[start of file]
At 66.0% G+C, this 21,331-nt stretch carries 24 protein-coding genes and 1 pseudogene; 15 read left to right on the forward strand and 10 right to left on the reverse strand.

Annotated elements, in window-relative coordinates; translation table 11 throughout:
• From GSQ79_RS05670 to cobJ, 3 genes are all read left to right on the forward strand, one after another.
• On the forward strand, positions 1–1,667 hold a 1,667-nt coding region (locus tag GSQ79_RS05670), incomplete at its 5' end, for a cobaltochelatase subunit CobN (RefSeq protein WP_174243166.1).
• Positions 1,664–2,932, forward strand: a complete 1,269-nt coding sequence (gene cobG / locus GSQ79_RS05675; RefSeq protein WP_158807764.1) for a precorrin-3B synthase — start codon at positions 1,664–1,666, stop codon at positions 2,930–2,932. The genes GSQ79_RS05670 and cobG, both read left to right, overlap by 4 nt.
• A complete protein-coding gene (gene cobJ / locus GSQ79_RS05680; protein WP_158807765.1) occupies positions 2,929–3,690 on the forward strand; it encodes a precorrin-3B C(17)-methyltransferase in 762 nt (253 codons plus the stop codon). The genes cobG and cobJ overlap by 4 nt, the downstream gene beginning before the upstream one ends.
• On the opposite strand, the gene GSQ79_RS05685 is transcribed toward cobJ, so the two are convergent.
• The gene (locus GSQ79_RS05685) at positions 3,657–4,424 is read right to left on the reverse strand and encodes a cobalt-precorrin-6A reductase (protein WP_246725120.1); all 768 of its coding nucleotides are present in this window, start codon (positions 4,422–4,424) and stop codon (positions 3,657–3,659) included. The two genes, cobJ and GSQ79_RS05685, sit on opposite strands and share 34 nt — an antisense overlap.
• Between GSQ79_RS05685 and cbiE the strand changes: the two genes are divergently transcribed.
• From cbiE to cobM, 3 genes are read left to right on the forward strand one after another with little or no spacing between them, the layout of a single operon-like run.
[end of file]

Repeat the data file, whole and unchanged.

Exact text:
At 66.0% G+C, this 21,331-nt stretch carries 24 protein-coding genes and 1 pseudogene; 15 read left to right on the forward strand and 10 right to left on the reverse strand.

Annotated elements, in window-relative coordinates; translation table 11 throughout:
• From GSQ79_RS05670 to cobJ, 3 genes are all read left to right on the forward strand, one after another.
• On the forward strand, positions 1–1,667 hold a 1,667-nt coding region (locus tag GSQ79_RS05670), incomplete at its 5' end, for a cobaltochelatase subunit CobN (RefSeq protein WP_174243166.1).
• Positions 1,664–2,932, forward strand: a complete 1,269-nt coding sequence (gene cobG / locus GSQ79_RS05675; RefSeq protein WP_158807764.1) for a precorrin-3B synthase — start codon at positions 1,664–1,666, stop codon at positions 2,930–2,932. The genes GSQ79_RS05670 and cobG, both read left to right, overlap by 4 nt.
• A complete protein-coding gene (gene cobJ / locus GSQ79_RS05680; protein WP_158807765.1) occupies positions 2,929–3,690 on the forward strand; it encodes a precorrin-3B C(17)-methyltransferase in 762 nt (253 codons plus the stop codon). The genes cobG and cobJ overlap by 4 nt, the downstream gene beginning before the upstream one ends.
• On the opposite strand, the gene GSQ79_RS05685 is transcribed toward cobJ, so the two are convergent.
• The gene (locus GSQ79_RS05685) at positions 3,657–4,424 is read right to left on the reverse strand and encodes a cobalt-precorrin-6A reductase (protein WP_246725120.1); all 768 of its coding nucleotides are present in this window, start codon (positions 4,422–4,424) and stop codon (positions 3,657–3,659) included. The two genes, cobJ and GSQ79_RS05685, sit on opposite strands and share 34 nt — an antisense overlap.
• Between GSQ79_RS05685 and cbiE the strand changes: the two genes are divergently transcribed.
• From cbiE to cobM, 3 genes are read left to right on the forward strand one after another with little or no spacing between them, the layout of a single operon-like run.